2

The English it might translate to er/sie/es, right? So the translation of

She buys it.

might be

Sie kauft ihn/sie/es.

How can we choose the correct ihn/sie/es if we don't know what she is buying?

3
  • It being a pronoun, a reference to a previous sentence/paragraph is required anyway to understand the sentence . This is not different in English, so what is the problem?
    – guidot
    Dec 3 '21 at 15:12
  • 1
    This is a very clear case of "context matters", and translations don't work without it, lest word by word. Depending on context, a non-litteral, different translation might also be in order: Sie kauft es ihm/ihr ab. In the sense of believing the statements you (or another person) made. Dec 3 '21 at 17:37
  • How can we choose the correct ihn/sie/es if we don't know what she is buying? If you don't know it, why would you care/what would you try to say??
    – TaW
    Dec 4 '21 at 0:52
5

In both languages (English and German), a pronoun like "it" or "er/sie/es" will only be used if it's clear what it refers to. So, whenever you encounter such a sentence, there will be context.

To get the correct German translation, you have to identify the referenced object, determine its grammatical gender, and then use the appropriate German pronoun, thus resulting in one of

Sie kauft ihn. (den Stuhl / m.)
Sie kauft sie. (die Küchenmaschine / f.)
Sie kauft es.  (das Auto / n.)

And, to be exact, even the translation of the subject isn't that clear. "She" might refer to "the girl" in an earlier sentence, translated as "das Mädchen", and then the German translation should become "Es kauft ihn/sie/es".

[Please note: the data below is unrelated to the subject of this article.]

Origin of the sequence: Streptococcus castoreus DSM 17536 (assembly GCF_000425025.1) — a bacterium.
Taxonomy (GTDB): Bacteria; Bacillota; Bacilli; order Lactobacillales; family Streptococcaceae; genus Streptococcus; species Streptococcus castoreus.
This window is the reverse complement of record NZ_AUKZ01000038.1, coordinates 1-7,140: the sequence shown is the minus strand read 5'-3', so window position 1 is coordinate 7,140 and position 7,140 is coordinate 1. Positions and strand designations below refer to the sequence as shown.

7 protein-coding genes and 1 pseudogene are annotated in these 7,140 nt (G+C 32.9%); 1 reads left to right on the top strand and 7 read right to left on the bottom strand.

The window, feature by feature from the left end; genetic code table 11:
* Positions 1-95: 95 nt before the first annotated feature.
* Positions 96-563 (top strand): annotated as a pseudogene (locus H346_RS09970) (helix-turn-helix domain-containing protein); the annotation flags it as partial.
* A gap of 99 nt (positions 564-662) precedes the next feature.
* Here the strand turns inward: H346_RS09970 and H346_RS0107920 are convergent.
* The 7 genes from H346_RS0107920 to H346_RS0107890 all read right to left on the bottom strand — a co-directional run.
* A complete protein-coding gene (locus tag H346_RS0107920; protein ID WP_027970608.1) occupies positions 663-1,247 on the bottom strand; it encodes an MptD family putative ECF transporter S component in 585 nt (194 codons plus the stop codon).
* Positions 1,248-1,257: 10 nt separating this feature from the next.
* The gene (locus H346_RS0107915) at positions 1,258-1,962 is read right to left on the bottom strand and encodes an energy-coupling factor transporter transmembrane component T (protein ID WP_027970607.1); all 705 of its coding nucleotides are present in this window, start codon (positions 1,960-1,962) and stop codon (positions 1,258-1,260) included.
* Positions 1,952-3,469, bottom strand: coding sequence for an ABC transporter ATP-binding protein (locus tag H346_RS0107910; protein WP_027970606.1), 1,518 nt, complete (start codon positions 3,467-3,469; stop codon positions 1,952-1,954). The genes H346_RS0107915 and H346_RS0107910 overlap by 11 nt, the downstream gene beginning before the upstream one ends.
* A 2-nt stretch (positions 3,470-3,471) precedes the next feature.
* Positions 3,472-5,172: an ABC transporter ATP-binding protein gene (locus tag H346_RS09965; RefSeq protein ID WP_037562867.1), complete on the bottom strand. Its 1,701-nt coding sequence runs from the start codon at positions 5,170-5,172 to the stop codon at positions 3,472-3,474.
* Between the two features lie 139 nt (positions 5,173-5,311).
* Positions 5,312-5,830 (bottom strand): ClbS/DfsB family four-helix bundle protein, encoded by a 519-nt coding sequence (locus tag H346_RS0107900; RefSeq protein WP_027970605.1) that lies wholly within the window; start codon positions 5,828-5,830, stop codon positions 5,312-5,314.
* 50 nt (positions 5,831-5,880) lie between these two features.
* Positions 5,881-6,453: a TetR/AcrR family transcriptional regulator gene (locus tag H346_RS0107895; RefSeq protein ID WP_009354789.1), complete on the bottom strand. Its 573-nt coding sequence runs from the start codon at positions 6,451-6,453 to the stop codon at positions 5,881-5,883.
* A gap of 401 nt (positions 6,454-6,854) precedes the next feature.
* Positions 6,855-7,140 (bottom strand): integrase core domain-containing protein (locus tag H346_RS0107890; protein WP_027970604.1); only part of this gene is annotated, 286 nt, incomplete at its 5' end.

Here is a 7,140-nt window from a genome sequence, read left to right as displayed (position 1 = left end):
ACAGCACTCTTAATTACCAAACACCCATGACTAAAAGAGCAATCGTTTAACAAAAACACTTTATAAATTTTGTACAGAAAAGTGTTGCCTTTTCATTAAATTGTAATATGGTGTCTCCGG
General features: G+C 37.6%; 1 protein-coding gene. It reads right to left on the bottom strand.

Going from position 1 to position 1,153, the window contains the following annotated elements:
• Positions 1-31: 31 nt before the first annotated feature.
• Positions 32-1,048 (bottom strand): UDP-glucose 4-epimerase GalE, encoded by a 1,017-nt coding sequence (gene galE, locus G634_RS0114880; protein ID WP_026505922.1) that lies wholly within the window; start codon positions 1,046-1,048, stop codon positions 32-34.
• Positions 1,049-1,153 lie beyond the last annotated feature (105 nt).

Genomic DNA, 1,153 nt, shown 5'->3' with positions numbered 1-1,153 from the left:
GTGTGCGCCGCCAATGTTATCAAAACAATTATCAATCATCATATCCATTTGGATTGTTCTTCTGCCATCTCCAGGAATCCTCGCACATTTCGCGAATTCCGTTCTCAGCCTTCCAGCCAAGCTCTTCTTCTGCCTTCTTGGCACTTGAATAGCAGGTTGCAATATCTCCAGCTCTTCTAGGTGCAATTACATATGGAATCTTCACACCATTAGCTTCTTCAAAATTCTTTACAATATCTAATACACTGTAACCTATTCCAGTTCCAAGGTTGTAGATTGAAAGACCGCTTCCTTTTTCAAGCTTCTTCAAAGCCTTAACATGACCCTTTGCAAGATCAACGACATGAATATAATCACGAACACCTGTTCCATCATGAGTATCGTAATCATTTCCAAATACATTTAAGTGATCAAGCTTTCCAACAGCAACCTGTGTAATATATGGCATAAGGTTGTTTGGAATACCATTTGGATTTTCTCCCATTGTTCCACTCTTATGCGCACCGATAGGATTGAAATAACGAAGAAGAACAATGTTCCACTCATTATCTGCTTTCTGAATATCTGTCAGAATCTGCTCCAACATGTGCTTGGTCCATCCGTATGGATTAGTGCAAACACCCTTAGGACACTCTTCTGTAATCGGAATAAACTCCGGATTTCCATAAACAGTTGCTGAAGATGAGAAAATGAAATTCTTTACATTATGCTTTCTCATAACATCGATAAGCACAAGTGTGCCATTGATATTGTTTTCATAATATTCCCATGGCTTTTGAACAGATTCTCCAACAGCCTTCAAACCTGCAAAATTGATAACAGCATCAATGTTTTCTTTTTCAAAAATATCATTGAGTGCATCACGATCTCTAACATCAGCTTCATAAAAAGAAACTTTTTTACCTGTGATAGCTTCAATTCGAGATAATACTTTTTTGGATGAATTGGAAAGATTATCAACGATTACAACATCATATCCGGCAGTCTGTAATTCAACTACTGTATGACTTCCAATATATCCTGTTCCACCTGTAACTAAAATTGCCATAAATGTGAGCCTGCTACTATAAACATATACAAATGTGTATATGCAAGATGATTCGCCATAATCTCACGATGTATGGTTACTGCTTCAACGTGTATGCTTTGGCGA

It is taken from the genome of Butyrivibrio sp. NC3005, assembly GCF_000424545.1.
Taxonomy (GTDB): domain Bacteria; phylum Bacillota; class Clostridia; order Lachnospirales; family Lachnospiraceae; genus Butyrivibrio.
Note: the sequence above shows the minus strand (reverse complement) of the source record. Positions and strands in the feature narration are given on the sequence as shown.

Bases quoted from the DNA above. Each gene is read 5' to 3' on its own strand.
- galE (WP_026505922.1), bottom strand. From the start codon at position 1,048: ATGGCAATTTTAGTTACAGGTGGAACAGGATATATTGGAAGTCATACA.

P.S. This applies to the other direction of translation as well.

Sie liebt ihn.

can become one of

She loves him. (her boy friend)
She loves it. (her shoe)

In both directions, you need to identify the referenced object to choose the correct pronoun, according to the rules of the target language.

1
  • Even the word "buy" can have several meanings here; Sie glaubt es is a possible translation as well.
    – RDBury
    Dec 5 '21 at 3:48
1

If you don't know what she's buying, you can use an indefinite pronoun such as

Sie kauft etwas. She buys something

Even if you do not know what exactly she's buying, if it's mentioned earlier, the pronoun will take that earlier mentioned gender, i.e.

Eine Sache erweckt ihr Interesse. Sie kauft sie. One thing sparks her interest. She buys it. (since eine Sache is female)

1
  • 3
    The term indefinite pronoun may be helpful for further research, so I suggest to mention it in the answer.
    – guidot
    Dec 3 '21 at 15:03

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